If I had prepared in advance, I would have tried Alton’s overnight Cinnamon Roll recipe, but dinner and a movie last night nixed that opportunity. So, I searched for a while to try and find a dough recipe I could make and then proof in the fridge overnight. I found a few recipes for this, but didn’t have the desire to get up an extra hour early just to let the dough come to room temperature – then wait even longer for them to rise before baking. On with the search. I ended my search after I found a few recipes for quick cinnamon roll like biscuits. There were good reviews, so I thought I’d give it a try. 


I combined various ingredients from three different recipes to make the one below. I think they turned out well for quick cinnamon rolls. They are no match to the overly fatty cinnamon rolls sold in malls across the us, but I felt better eating more knowing that there is hardly any fat in the dough. 4 tablespoons of butter is nothing compared to the 2 sticks that some other recipes called for! They remind me a little of pillsbury rolls from the tube, but less greasy. I’d definitely make these again. I usually have all of the ingredients on hand anyways, and if I didn’t have buttermilk, I would use milk and vinegar instead. A great treat for overnight guests. This would have been a good Father’s Day treat too! Too bad we don’t live closer. Happy Fathers Day Dads! 



Cinnamon Roll “Biscuits” 

For the dough: 
3/4 C thick non fat yogurt (I used Mountain High)
1/3 C buttermilk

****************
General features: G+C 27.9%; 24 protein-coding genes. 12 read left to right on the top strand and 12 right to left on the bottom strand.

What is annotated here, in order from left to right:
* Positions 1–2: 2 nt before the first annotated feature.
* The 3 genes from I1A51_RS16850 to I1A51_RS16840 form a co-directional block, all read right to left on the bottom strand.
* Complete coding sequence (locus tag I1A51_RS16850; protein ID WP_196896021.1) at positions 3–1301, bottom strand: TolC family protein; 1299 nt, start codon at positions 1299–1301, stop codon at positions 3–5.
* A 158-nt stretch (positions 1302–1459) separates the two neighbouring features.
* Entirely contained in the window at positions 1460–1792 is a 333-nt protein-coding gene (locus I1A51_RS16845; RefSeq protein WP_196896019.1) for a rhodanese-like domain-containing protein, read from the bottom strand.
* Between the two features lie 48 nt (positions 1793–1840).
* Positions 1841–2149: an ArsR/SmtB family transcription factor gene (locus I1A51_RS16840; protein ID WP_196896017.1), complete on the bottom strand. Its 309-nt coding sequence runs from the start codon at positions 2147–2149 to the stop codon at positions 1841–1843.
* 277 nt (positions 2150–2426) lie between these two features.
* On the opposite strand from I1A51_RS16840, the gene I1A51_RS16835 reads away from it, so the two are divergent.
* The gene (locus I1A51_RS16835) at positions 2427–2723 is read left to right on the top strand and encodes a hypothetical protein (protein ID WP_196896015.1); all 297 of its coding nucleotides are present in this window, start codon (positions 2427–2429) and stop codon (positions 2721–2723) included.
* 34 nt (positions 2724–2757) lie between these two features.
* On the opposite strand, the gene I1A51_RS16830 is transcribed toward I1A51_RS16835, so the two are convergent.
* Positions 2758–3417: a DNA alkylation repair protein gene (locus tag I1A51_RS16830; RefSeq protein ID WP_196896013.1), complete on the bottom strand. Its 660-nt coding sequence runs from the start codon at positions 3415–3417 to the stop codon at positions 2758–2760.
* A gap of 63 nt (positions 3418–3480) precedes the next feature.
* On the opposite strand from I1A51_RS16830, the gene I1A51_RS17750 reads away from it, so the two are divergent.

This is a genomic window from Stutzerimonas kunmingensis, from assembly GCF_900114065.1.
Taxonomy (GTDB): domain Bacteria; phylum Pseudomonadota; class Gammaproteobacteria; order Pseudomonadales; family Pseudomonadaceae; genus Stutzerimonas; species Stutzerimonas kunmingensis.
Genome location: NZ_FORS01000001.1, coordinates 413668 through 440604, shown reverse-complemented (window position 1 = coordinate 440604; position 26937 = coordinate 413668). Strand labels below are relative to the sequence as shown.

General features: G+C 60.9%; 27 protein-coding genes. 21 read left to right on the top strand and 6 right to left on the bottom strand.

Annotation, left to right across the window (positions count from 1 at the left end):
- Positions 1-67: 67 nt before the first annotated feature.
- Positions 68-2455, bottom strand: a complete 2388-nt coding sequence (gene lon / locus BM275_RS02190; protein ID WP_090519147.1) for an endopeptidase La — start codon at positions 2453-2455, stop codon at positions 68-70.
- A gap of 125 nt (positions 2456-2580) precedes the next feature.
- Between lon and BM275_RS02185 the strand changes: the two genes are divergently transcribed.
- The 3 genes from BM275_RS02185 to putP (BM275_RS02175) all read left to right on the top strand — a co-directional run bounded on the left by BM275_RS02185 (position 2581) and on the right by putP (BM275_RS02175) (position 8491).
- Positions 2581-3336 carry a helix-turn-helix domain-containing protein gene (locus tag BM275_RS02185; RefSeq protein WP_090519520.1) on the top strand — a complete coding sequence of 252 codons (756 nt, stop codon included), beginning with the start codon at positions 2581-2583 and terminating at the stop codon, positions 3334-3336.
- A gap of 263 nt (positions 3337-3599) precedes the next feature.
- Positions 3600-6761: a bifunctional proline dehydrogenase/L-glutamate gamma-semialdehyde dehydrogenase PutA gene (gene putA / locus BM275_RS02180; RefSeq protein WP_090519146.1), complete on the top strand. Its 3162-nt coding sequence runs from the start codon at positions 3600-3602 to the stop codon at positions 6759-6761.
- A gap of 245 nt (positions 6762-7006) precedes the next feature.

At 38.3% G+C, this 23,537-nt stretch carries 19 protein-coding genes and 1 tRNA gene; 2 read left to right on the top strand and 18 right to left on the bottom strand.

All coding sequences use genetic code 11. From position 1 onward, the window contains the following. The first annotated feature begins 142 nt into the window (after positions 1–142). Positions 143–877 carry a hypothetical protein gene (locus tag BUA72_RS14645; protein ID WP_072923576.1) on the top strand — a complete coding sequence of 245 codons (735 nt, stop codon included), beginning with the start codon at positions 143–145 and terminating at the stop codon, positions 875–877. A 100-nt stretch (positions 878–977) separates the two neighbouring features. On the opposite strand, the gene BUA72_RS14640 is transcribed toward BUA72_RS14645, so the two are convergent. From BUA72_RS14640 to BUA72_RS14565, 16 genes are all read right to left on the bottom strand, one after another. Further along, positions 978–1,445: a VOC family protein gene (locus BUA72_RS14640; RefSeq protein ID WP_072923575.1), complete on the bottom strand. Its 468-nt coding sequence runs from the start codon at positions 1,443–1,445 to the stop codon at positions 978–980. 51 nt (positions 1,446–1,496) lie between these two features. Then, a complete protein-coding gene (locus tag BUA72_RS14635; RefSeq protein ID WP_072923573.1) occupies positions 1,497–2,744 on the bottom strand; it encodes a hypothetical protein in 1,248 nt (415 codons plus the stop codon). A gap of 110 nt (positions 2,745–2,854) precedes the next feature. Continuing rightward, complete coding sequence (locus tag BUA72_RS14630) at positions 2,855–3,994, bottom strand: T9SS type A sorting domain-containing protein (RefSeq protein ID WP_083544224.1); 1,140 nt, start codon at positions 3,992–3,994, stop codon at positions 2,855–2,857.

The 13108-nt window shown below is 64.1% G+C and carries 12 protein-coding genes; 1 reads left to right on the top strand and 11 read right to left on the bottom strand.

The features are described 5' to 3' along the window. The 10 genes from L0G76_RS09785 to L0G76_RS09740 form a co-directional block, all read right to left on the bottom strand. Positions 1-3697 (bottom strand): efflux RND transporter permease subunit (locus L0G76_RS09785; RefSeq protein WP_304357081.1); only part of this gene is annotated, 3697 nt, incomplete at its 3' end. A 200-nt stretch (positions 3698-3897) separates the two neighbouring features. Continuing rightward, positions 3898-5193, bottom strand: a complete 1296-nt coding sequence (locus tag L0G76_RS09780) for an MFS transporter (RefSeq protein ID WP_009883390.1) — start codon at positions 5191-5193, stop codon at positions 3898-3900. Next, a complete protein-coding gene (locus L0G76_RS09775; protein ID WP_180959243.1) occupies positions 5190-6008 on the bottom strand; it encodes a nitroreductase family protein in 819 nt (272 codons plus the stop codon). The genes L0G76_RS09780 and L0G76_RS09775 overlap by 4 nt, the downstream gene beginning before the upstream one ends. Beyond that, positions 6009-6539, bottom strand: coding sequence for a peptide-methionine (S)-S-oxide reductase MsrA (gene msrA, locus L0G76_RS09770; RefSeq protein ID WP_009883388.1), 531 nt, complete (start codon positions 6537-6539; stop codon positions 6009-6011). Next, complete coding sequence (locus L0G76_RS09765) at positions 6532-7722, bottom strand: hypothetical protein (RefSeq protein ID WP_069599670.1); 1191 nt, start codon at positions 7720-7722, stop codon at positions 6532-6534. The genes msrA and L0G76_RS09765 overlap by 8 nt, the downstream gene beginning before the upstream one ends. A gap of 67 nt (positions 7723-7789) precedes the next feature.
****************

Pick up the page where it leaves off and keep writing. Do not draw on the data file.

1/4 C sugar
4 T unsalted butter, melted
1 t vanilla extract
2 C unbleached all-purpose flour; more for rolling
1 T baking powder
1/2 t table salt
1/4 t baking soda

For the filling:
2 T unsalted butter, melted
2/3 C packed light brown sugar
2 t ground cinnamon
1 t nutmeg
1 C chopped pecans (optional)

For the glaze:
2-1/2 oz cream cheese
2 to 3 T milk or buttermilk
1 1/2 C powdered sugar
1/2 t pure vanilla extract

Preheat the oven to 400°F. Grease the sides and bottom of a 9 or 10 inch springform pan with cooking spray.

Make the dough:

In a food processor, combine the yogurt, buttermilk, sugar, melted butter, and vanilla. Process until smooth, about 10 seconds. Add the flour, baking powder, salt, and baking soda and pulse in short bursts just until the dough clumps together (don’t overprocess). The dough will be soft and moist.
Scrape the dough out onto a lightly floured surface and dust it with flour. Knead it 4 or 5 times until smooth. With a rolling pin, roll the dough into a 12×15 inch rectangle. If the dough springs back and will not stay in a nice rectangle give it a few minutes to rest and try again. 

Make the filling:

Brush the dough with the melted butter, leaving a 1/2 inch border unbuttered around the edges. In another bowl, whisk the brown sugar, cinnamon and nutmeg. Sprinkle the mixture over the buttered area of the dough and pat gently into the surface. Sprinkle the nuts over the sugar mixture if you are using them. Starting at a long edge, roll up the dough jelly-roll style. Pinch the seam to seal, and leave the ends open.

Using a 12 inch length of waxed dental floss, cut the roll into 12 equal pieces. (Slide the floss under the log, bring the ends up on top, cross and twist the floss to cut the dough). Set the pieces, cut side up, in the prepared pan; they should fill the pan and touch slightly, but don’t worry if there are small gaps.